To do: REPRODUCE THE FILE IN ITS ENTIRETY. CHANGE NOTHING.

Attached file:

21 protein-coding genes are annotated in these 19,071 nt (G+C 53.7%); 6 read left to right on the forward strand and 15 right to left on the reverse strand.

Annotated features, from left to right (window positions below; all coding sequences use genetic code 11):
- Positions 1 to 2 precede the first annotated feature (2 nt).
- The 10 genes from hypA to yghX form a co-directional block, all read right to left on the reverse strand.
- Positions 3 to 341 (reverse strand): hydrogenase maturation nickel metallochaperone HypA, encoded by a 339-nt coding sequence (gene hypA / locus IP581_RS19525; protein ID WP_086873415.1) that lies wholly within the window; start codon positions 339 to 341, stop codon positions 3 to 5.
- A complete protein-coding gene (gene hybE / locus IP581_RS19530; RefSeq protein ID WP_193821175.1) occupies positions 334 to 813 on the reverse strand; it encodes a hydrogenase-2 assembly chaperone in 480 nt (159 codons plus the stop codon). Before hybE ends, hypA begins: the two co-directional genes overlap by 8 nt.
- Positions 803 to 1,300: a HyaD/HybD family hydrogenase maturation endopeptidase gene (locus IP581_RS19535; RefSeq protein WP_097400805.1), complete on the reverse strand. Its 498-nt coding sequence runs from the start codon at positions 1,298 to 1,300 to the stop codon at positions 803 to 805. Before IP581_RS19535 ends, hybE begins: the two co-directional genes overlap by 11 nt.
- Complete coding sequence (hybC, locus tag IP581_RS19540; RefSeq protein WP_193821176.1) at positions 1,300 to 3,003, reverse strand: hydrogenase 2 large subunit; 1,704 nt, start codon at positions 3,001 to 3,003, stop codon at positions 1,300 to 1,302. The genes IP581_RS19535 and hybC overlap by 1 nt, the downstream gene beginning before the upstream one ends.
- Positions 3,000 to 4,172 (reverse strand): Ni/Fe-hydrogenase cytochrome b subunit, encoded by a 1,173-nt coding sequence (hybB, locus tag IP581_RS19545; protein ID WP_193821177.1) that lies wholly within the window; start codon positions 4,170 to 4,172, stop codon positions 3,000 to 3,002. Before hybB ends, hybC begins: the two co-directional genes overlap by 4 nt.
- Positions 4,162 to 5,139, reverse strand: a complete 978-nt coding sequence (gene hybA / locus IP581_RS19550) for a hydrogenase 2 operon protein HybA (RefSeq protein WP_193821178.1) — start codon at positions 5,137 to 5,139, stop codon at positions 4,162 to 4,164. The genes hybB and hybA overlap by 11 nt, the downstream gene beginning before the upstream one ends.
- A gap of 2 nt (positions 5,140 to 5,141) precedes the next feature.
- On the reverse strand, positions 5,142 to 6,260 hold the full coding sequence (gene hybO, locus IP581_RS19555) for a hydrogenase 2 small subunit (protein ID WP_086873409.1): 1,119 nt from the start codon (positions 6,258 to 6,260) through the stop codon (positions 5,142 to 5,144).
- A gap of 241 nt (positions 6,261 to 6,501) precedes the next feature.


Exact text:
21 protein-coding genes are annotated in these 19,071 nt (G+C 53.7%); 6 read left to right on the forward strand and 15 right to left on the reverse strand.

Annotated features, from left to right (window positions below; all coding sequences use genetic code 11):
- Positions 1 to 2 precede the first annotated feature (2 nt).
- The 10 genes from hypA to yghX form a co-directional block, all read right to left on the reverse strand.
- Positions 3 to 341 (reverse strand): hydrogenase maturation nickel metallochaperone HypA, encoded by a 339-nt coding sequence (gene hypA / locus IP581_RS19525; protein ID WP_086873415.1) that lies wholly within the window; start codon positions 339 to 341, stop codon positions 3 to 5.
- A complete protein-coding gene (gene hybE / locus IP581_RS19530; RefSeq protein ID WP_193821175.1) occupies positions 334 to 813 on the reverse strand; it encodes a hydrogenase-2 assembly chaperone in 480 nt (159 codons plus the stop codon). Before hybE ends, hypA begins: the two co-directional genes overlap by 8 nt.
- Positions 803 to 1,300: a HyaD/HybD family hydrogenase maturation endopeptidase gene (locus IP581_RS19535; RefSeq protein WP_097400805.1), complete on the reverse strand. Its 498-nt coding sequence runs from the start codon at positions 1,298 to 1,300 to the stop codon at positions 803 to 805. Before IP581_RS19535 ends, hybE begins: the two co-directional genes overlap by 11 nt.
- Complete coding sequence (hybC, locus tag IP581_RS19540; RefSeq protein WP_193821176.1) at positions 1,300 to 3,003, reverse strand: hydrogenase 2 large subunit; 1,704 nt, start codon at positions 3,001 to 3,003, stop codon at positions 1,300 to 1,302. The genes IP581_RS19535 and hybC overlap by 1 nt, the downstream gene beginning before the upstream one ends.
- Positions 3,000 to 4,172 (reverse strand): Ni/Fe-hydrogenase cytochrome b subunit, encoded by a 1,173-nt coding sequence (hybB, locus tag IP581_RS19545; protein ID WP_193821177.1) that lies wholly within the window; start codon positions 4,170 to 4,172, stop codon positions 3,000 to 3,002. Before hybB ends, hybC begins: the two co-directional genes overlap by 4 nt.
- Positions 4,162 to 5,139, reverse strand: a complete 978-nt coding sequence (gene hybA / locus IP581_RS19550) for a hydrogenase 2 operon protein HybA (RefSeq protein WP_193821178.1) — start codon at positions 5,137 to 5,139, stop codon at positions 4,162 to 4,164. The genes hybB and hybA overlap by 11 nt, the downstream gene beginning before the upstream one ends.
- A gap of 2 nt (positions 5,140 to 5,141) precedes the next feature.
- On the reverse strand, positions 5,142 to 6,260 hold the full coding sequence (gene hybO, locus IP581_RS19555) for a hydrogenase 2 small subunit (protein ID WP_086873409.1): 1,119 nt from the start codon (positions 6,258 to 6,260) through the stop codon (positions 5,142 to 5,144).
- A gap of 241 nt (positions 6,261 to 6,501) precedes the next feature.